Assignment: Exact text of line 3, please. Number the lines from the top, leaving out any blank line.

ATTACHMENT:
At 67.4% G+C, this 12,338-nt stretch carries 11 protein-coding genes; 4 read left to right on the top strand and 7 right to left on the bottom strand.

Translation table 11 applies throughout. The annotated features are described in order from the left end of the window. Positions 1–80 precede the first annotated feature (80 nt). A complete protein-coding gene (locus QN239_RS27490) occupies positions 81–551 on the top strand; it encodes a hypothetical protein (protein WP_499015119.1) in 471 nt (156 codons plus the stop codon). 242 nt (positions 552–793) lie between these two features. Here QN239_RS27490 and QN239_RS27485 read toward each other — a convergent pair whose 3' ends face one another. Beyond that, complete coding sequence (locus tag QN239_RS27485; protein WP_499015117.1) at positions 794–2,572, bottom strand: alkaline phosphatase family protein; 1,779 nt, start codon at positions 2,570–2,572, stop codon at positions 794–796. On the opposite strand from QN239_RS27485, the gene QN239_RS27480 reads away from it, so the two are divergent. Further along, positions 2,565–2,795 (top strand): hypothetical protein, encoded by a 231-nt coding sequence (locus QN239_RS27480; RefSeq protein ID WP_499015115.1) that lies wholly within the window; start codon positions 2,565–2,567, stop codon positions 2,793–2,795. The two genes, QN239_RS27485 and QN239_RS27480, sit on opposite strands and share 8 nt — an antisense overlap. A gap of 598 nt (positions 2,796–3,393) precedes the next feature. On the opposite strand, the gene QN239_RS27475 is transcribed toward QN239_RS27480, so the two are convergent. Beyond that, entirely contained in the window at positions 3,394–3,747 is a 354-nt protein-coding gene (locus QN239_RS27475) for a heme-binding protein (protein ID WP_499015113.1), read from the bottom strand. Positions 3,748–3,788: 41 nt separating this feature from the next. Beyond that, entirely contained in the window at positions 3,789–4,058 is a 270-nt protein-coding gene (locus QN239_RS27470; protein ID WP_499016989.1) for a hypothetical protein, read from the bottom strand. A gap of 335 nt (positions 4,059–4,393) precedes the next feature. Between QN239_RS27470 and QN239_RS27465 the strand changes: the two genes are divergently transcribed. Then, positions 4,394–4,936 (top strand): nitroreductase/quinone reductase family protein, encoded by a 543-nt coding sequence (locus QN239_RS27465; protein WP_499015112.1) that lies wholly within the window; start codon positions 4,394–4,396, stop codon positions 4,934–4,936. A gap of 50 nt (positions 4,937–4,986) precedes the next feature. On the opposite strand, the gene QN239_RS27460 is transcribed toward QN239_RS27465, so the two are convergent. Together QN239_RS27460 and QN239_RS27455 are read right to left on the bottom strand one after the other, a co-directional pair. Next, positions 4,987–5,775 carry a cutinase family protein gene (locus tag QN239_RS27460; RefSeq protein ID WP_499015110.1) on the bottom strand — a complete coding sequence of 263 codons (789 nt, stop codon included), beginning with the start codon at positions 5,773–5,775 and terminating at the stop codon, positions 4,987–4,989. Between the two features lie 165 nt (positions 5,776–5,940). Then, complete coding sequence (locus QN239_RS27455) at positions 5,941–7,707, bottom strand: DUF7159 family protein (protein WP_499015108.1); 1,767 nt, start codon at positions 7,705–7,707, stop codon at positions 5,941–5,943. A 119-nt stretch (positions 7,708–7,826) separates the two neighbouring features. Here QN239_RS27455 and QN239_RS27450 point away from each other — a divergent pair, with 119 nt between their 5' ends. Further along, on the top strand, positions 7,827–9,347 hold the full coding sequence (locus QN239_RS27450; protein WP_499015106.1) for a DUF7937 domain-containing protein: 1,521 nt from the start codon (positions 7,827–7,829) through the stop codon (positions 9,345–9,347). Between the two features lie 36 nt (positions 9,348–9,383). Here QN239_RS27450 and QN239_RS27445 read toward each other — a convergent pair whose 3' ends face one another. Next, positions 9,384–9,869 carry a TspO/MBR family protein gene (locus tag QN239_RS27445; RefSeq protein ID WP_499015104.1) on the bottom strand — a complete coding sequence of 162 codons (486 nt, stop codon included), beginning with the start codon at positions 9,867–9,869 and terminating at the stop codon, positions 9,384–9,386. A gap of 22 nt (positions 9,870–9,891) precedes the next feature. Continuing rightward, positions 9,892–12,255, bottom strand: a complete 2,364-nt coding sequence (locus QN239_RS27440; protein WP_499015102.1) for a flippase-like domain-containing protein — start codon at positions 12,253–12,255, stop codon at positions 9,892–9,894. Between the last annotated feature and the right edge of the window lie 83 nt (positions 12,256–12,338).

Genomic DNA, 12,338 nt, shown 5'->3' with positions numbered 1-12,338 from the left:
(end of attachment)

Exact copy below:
Genomic DNA, 12,338 nt, shown 5'->3' with positions numbered 1-12,338 from the left: